The shaft bearing capacity often plays a dominant role for the overall structural behaviour of axially loaded piles in offshore deep foundations. Under cyclic loading, a narrow zone of soil at the pile-soil interface is subject to cyclic shearing solicitations. Thereby, the soil may densify and lead to a decrease of confining stress around the pile due to micro-phenomena such as particle crushing, migration and rearrangement. This reduction of radial stress has a direct impact on the shaft capacity, potentially leading in extreme cases to pile failure.
An adequate interface model is needed in order to model this behaviour numerically. Different authors have proposed models that take typical interface phenomena in account such as densification, grain breakage, normal pressure effect and roughness.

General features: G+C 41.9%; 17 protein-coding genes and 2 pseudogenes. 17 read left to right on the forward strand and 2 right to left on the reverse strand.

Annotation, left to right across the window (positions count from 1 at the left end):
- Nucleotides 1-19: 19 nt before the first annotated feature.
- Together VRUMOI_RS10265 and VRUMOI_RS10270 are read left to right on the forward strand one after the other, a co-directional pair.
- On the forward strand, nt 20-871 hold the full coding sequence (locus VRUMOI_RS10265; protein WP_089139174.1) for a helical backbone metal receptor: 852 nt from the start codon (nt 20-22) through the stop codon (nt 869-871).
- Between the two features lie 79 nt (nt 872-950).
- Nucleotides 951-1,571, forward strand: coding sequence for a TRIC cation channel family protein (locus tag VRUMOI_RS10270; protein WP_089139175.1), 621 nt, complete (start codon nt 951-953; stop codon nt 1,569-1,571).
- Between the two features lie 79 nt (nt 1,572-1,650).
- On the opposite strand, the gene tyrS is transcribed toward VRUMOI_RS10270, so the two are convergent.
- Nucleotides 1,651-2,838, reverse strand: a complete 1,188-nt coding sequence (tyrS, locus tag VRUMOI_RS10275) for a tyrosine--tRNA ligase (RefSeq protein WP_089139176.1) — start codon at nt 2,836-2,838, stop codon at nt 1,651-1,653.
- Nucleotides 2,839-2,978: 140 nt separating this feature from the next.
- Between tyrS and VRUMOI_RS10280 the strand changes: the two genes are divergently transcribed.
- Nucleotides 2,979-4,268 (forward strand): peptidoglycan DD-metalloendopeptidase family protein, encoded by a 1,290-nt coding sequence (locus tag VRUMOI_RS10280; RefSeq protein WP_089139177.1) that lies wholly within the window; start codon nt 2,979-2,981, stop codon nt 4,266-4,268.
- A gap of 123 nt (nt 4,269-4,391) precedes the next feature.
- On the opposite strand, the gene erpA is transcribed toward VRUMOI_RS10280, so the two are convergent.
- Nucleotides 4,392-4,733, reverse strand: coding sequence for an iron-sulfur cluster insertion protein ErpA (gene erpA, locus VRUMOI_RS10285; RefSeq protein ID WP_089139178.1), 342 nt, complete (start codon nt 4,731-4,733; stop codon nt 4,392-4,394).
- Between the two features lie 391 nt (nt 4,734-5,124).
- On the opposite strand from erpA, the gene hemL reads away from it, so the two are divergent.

However, as the models become more complex, a great number of material parameters need to be defined and calibrated. This paper proposes the adoption and transformation of an existing soil bulk model (Pastor-Zienkiewicz) into an interface model. To calibrate the new interface model, the results of an experimental campaign with the ring shear device under cyclic loading conditions are here presented. The constitutive model shows a good capability to reproduce typical features of sand behaviour such as cyclic compaction and dilatancy, which in saturated partially-drained conditions may lead to liquefaction and cyclic mobility phenomena.